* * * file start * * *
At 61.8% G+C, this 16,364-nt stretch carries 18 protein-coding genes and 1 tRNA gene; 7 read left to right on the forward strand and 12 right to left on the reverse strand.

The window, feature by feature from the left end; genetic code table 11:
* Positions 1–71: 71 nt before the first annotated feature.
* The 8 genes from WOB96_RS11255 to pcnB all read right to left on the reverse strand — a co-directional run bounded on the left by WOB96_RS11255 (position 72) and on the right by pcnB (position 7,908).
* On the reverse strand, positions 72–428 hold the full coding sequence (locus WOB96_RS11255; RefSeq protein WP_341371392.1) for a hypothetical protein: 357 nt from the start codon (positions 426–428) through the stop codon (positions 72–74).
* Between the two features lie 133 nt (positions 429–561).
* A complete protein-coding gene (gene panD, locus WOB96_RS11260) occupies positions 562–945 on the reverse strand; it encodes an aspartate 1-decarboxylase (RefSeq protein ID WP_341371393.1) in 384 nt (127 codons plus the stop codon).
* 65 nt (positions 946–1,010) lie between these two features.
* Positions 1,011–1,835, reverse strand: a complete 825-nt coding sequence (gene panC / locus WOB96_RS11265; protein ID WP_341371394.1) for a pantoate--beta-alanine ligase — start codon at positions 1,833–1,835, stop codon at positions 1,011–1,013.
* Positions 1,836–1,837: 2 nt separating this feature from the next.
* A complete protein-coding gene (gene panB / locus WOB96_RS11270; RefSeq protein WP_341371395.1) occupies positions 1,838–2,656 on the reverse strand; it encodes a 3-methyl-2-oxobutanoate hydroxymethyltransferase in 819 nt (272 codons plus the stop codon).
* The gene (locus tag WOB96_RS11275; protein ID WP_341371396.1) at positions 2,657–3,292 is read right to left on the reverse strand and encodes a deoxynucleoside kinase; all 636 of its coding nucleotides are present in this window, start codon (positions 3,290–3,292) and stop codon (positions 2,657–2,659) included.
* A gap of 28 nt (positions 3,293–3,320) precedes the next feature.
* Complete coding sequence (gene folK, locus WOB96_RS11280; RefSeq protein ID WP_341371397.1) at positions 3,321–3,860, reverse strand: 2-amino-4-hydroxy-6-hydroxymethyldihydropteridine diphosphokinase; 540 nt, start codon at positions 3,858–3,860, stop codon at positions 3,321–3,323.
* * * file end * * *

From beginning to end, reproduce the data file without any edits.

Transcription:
At 61.8% G+C, this 16,364-nt stretch carries 18 protein-coding genes and 1 tRNA gene; 7 read left to right on the forward strand and 12 right to left on the reverse strand.

The window, feature by feature from the left end; genetic code table 11:
* Positions 1–71: 71 nt before the first annotated feature.
* The 8 genes from WOB96_RS11255 to pcnB all read right to left on the reverse strand — a co-directional run bounded on the left by WOB96_RS11255 (position 72) and on the right by pcnB (position 7,908).
* On the reverse strand, positions 72–428 hold the full coding sequence (locus WOB96_RS11255; RefSeq protein WP_341371392.1) for a hypothetical protein: 357 nt from the start codon (positions 426–428) through the stop codon (positions 72–74).
* Between the two features lie 133 nt (positions 429–561).
* A complete protein-coding gene (gene panD, locus WOB96_RS11260) occupies positions 562–945 on the reverse strand; it encodes an aspartate 1-decarboxylase (RefSeq protein ID WP_341371393.1) in 384 nt (127 codons plus the stop codon).
* 65 nt (positions 946–1,010) lie between these two features.
* Positions 1,011–1,835, reverse strand: a complete 825-nt coding sequence (gene panC / locus WOB96_RS11265; protein ID WP_341371394.1) for a pantoate--beta-alanine ligase — start codon at positions 1,833–1,835, stop codon at positions 1,011–1,013.
* Positions 1,836–1,837: 2 nt separating this feature from the next.
* A complete protein-coding gene (gene panB / locus WOB96_RS11270; RefSeq protein WP_341371395.1) occupies positions 1,838–2,656 on the reverse strand; it encodes a 3-methyl-2-oxobutanoate hydroxymethyltransferase in 819 nt (272 codons plus the stop codon).
* The gene (locus tag WOB96_RS11275; protein ID WP_341371396.1) at positions 2,657–3,292 is read right to left on the reverse strand and encodes a deoxynucleoside kinase; all 636 of its coding nucleotides are present in this window, start codon (positions 3,290–3,292) and stop codon (positions 2,657–2,659) included.
* A gap of 28 nt (positions 3,293–3,320) precedes the next feature.
* Complete coding sequence (gene folK, locus WOB96_RS11280; RefSeq protein ID WP_341371397.1) at positions 3,321–3,860, reverse strand: 2-amino-4-hydroxy-6-hydroxymethyldihydropteridine diphosphokinase; 540 nt, start codon at positions 3,858–3,860, stop codon at positions 3,321–3,323.